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‘Raconteur par excellence, world traveler, unparalleled writer.’ the Philippines. Through his column, his TV shows, his books and his biographies, he became a household name. As a professional writer, Nelson always knew what he was doing. I can see him now with that same impish look that he had when I first saw him in the University of the Philippines. Nelson Navarro - raconteur par excellence, world traveler, unparalleled writer, author of books and of musical scores, but most of all, a faithful friend. We will always love you and admire your courage to tell it like you see it. Nelson, I will not say “Good-bye” but when my time comes, “Till we meet again.” The author delivered this eulogy on October 4 during a memorial service for Nelson Navarro organized by the Alpha Phi Beta Fraternity at the Philippine Consulate in New York.


Foodie Maricar Tangonan’s Best and Worst

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By Cristina DC Pastor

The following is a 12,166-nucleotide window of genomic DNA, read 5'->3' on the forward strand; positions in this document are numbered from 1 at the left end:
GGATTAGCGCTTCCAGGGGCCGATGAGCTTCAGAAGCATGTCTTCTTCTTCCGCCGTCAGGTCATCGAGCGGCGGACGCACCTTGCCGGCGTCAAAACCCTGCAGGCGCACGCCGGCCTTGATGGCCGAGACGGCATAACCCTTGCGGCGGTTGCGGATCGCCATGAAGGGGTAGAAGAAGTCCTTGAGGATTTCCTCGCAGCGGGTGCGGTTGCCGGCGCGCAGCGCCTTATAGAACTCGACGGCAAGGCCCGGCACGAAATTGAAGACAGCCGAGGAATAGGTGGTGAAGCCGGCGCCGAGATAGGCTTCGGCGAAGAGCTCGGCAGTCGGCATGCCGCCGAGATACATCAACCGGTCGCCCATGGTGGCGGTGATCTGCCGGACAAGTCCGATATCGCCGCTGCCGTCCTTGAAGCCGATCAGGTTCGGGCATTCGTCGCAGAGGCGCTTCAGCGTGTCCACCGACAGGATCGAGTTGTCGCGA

omesickness drove Maricar Tangonan, a first-timer in New York in 2005, to food. Exploring restaurants for almost 15 years now has transformed her into a fervent food enthusiast. An Ilocana from Camiling, Tarlac, Maricar is a hardcore foodie. She eats out at least three times a week trying new restaurants and their specialty dishes. She is constantly keeping herself in-the-know on food trends. She follows the Michelin Guide religiously, hand-shakes the chefs whose food dazzle her, and posts reviews on Yelp where she is in the Elite club. On her Facebook, she describes a “passionate student of the world and her favorite specimen is food.” She remembers her first time at Big Wong on Mott Street, her initiation into New York-style Cantonese cooking. “On my first day in Manhattan, my auntie took me to Big Wong in Chinatown,” she recalled. “To this day, these Cantonese cooks are my friends who affectionately call me ‘Malical’ in their Chinese accents and let me order off-menu items.” Sharing meals on their 4 p.m. lunch breaks, she ate comfort food dishes eaten by the staff that are far different from the dishes on the menu. “I love those meals where our main bond was the enjoyment of food as the staff barely spoke English,” she said. One dining experience led to another and before she knew it, her taste repertoire has expanded beyond the Steak from Bistro St-Malo in Quebec City; Café China Ilocano flavors of Pinakbet, Insarabasab and Binubudan. noodles; and Fishballs tusok-tusok style. A craving for Spanish tapas brings her to the Michelin-starred Casa Mono by Union Square; Aquavit on 55th and ambience is what makes customers keep coming back, but to me it’s secondary.” Street for inventive Nordic food; Neue Gallery’s Café Cleanliness is not high up there in her decision to Sabarsky on Fifth Avenue’s Museum Mile is her go-to check out a restaurant. She said, “I have eaten in the place for a Viennese meal and some European art. For gutters of Vietnam and ate in the streets and countryside comfort food, it’s Nyonya for its Malaysian menu and of Thailand where food preparation won’t likely pass friendly staff or the Thai eateries Ayada Thai and Hug Esan in Queens for Issan cuisine. The Issan region along Western standards.” She eats from halal carts of NYC, the Thai-Lao-Cambodia border is noted for its use of fish too, so sanitation is “really not a key thing.” Recently she was ecstatic to try NYC places with hardsauce and hot chillies. “When I moved to New York City from the Philippines, to-get seats such as Rezdora in Gramercy, Don Angie in I dealt with my homesickness and culture shock through the Greenwich Village, and Frenchette in Tribeca. Maricar enjoys a variety of cuisine from Japanese, Chinese, getting to know other cultures,” she told The FilAm. and Issan Thai food. Italian cooking, especially from the “The easiest and most enjoyable way is by eating other regions of Tuscany and Ligurian, is also a favorite along people’s food.” with German, Korean, and Jamaican. Looking for a unique food experience, Maricar, a “I research a lot about cuisines, dishes and the chefs healthcare recruiter, prefers to dine solo or with a friend. – their food focus, inspiration, food aesthetics/philoso“Exploration is best with just one or two diners. To me a phy,” she said. “I read reputable culinary reviews.” great experience is when I go beyond what’s on the plate. “The worst are the restaurants in the Times Square or For example, if a dish inspires more research about its culture, people, history and creator, I feel more fulfilled.” some touristy area that are usually not consistent and unreasonably expensive because their target customers She scouts for restaurants that have either “authentic are moneyed tourists who aren’t coming back. I advise comfort food” or “chef-driven creative menus,” espefriends who are visiting NYC to stay away from these cially those kitchen lords conscious about selecting establishments and explore places where locals actually highest quality ingredients. Quality of food is first and eat,” she said. central to an experience, she said. “The combo of service THE FILAM  |